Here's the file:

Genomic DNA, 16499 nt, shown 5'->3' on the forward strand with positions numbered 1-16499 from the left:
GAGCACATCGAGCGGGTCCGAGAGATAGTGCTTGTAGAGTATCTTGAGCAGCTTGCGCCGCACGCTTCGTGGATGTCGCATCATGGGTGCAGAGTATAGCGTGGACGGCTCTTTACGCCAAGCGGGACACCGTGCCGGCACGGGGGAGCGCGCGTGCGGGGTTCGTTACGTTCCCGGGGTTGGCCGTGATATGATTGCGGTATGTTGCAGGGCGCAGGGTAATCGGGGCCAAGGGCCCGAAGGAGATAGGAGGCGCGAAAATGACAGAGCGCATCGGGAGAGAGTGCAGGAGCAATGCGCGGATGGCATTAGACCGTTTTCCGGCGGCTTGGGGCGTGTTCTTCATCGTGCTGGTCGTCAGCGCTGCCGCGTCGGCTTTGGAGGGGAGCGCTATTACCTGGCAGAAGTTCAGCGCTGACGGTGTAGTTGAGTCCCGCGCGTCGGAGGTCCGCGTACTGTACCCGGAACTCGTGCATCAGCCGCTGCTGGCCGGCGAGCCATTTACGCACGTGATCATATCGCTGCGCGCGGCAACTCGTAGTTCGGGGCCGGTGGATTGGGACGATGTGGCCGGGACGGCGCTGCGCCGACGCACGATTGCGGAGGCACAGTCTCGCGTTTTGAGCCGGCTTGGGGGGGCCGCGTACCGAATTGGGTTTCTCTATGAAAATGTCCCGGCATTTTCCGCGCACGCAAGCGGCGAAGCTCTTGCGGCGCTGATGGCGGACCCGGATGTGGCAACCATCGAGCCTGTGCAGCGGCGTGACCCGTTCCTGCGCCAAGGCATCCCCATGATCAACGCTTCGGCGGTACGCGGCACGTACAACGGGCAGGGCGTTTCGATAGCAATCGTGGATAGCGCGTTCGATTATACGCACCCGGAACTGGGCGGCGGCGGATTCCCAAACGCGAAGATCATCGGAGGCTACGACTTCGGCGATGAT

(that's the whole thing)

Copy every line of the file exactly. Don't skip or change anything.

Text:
Genomic DNA, 16499 nt, shown 5'->3' on the forward strand with positions numbered 1-16499 from the left:
GAGCACATCGAGCGGGTCCGAGAGATAGTGCTTGTAGAGTATCTTGAGCAGCTTGCGCCGCACGCTTCGTGGATGTCGCATCATGGGTGCAGAGTATAGCGTGGACGGCTCTTTACGCCAAGCGGGACACCGTGCCGGCACGGGGGAGCGCGCGTGCGGGGTTCGTTACGTTCCCGGGGTTGGCCGTGATATGATTGCGGTATGTTGCAGGGCGCAGGGTAATCGGGGCCAAGGGCCCGAAGGAGATAGGAGGCGCGAAAATGACAGAGCGCATCGGGAGAGAGTGCAGGAGCAATGCGCGGATGGCATTAGACCGTTTTCCGGCGGCTTGGGGCGTGTTCTTCATCGTGCTGGTCGTCAGCGCTGCCGCGTCGGCTTTGGAGGGGAGCGCTATTACCTGGCAGAAGTTCAGCGCTGACGGTGTAGTTGAGTCCCGCGCGTCGGAGGTCCGCGTACTGTACCCGGAACTCGTGCATCAGCCGCTGCTGGCCGGCGAGCCATTTACGCACGTGATCATATCGCTGCGCGCGGCAACTCGTAGTTCGGGGCCGGTGGATTGGGACGATGTGGCCGGGACGGCGCTGCGCCGACGCACGATTGCGGAGGCACAGTCTCGCGTTTTGAGCCGGCTTGGGGGGGCCGCGTACCGAATTGGGTTTCTCTATGAAAATGTCCCGGCATTTTCCGCGCACGCAAGCGGCGAAGCTCTTGCGGCGCTGATGGCGGACCCGGATGTGGCAACCATCGAGCCTGTGCAGCGGCGTGACCCGTTCCTGCGCCAAGGCATCCCCATGATCAACGCTTCGGCGGTACGCGGCACGTACAACGGGCAGGGCGTTTCGATAGCAATCGTGGATAGCGCGTTCGATTATACGCACCCGGAACTGGGCGGCGGCGGATTCCCAAACGCGAAGATCATCGGAGGCTACGACTTCGGCGATGAT